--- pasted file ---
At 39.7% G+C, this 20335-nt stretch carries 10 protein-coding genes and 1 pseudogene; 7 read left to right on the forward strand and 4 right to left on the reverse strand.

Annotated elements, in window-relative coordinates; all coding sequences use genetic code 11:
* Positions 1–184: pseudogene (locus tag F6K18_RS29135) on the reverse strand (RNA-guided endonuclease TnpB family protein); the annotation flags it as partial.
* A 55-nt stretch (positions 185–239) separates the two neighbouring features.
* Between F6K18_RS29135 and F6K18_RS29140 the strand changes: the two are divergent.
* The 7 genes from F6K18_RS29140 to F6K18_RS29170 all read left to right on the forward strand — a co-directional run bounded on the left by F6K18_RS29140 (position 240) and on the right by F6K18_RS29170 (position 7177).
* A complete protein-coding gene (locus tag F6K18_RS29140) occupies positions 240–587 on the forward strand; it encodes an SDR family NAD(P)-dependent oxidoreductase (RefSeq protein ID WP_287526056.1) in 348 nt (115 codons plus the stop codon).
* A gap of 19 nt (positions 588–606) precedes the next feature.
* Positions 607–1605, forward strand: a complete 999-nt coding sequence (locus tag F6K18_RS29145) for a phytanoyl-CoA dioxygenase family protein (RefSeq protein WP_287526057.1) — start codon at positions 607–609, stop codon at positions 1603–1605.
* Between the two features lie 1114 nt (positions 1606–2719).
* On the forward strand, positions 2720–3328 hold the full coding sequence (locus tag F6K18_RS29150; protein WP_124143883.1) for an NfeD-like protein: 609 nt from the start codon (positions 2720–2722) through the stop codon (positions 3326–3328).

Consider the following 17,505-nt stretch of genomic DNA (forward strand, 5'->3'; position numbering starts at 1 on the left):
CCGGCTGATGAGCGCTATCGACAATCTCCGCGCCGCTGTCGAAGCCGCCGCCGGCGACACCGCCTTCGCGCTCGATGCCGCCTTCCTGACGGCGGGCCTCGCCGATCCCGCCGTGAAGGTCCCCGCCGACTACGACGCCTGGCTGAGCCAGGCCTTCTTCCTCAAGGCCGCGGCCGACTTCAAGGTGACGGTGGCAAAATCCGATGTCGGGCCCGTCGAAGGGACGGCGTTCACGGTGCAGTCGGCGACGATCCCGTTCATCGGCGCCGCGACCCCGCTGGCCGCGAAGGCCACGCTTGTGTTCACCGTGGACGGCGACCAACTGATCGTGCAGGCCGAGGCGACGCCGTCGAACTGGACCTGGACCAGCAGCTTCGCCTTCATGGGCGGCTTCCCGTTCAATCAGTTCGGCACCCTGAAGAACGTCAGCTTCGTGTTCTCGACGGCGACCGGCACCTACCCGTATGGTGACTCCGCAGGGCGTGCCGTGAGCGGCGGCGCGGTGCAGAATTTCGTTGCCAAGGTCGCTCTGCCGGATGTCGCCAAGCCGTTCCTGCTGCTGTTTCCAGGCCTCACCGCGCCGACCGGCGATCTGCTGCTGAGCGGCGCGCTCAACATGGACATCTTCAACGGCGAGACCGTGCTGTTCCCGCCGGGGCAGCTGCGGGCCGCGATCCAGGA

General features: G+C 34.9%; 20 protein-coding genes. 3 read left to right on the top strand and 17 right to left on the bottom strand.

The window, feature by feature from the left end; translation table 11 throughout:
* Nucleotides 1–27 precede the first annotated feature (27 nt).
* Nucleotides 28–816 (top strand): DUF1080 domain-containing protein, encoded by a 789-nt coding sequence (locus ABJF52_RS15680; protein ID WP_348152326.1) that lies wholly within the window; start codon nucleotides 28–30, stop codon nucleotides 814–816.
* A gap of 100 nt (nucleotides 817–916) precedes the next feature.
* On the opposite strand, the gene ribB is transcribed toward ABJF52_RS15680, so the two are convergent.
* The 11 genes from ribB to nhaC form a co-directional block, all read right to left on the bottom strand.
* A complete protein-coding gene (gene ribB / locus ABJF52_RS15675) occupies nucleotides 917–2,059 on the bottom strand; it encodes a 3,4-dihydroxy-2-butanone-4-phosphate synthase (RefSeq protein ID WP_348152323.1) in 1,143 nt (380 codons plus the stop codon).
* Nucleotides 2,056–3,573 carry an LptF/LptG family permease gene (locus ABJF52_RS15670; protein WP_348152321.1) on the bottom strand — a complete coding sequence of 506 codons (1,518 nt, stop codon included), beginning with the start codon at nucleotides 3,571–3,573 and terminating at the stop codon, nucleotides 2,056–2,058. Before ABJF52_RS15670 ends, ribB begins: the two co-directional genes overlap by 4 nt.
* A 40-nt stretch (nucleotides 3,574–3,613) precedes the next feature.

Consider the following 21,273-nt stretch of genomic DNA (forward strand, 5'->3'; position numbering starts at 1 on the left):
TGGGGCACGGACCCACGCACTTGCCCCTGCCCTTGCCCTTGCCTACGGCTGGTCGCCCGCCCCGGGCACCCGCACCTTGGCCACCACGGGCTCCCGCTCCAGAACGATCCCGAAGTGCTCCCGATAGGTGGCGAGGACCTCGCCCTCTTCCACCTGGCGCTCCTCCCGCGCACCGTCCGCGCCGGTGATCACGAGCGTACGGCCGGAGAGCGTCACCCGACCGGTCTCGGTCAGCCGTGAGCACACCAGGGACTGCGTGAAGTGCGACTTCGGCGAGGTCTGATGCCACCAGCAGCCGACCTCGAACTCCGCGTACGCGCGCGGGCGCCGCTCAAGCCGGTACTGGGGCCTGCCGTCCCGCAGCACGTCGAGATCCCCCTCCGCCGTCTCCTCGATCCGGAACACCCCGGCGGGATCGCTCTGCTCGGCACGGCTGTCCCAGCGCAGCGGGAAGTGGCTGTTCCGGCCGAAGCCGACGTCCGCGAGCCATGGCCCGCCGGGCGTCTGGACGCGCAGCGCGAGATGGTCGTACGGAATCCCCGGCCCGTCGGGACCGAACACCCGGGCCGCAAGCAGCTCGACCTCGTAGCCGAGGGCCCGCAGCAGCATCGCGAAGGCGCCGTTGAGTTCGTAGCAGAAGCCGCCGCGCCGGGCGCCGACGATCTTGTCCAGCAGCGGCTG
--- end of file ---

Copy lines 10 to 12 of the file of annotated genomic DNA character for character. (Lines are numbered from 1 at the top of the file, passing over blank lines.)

* Between the two features lie 1114 nt (positions 1606–2719).
* On the forward strand, positions 2720–3328 hold the full coding sequence (locus tag F6K18_RS29150; protein WP_124143883.1) for an NfeD-like protein: 609 nt from the start codon (positions 2720–2722) through the stop codon (positions 3326–3328).

Consider the following 17,505-nt stretch of genomic DNA (forward strand, 5'->3'; position numbering starts at 1 on the left):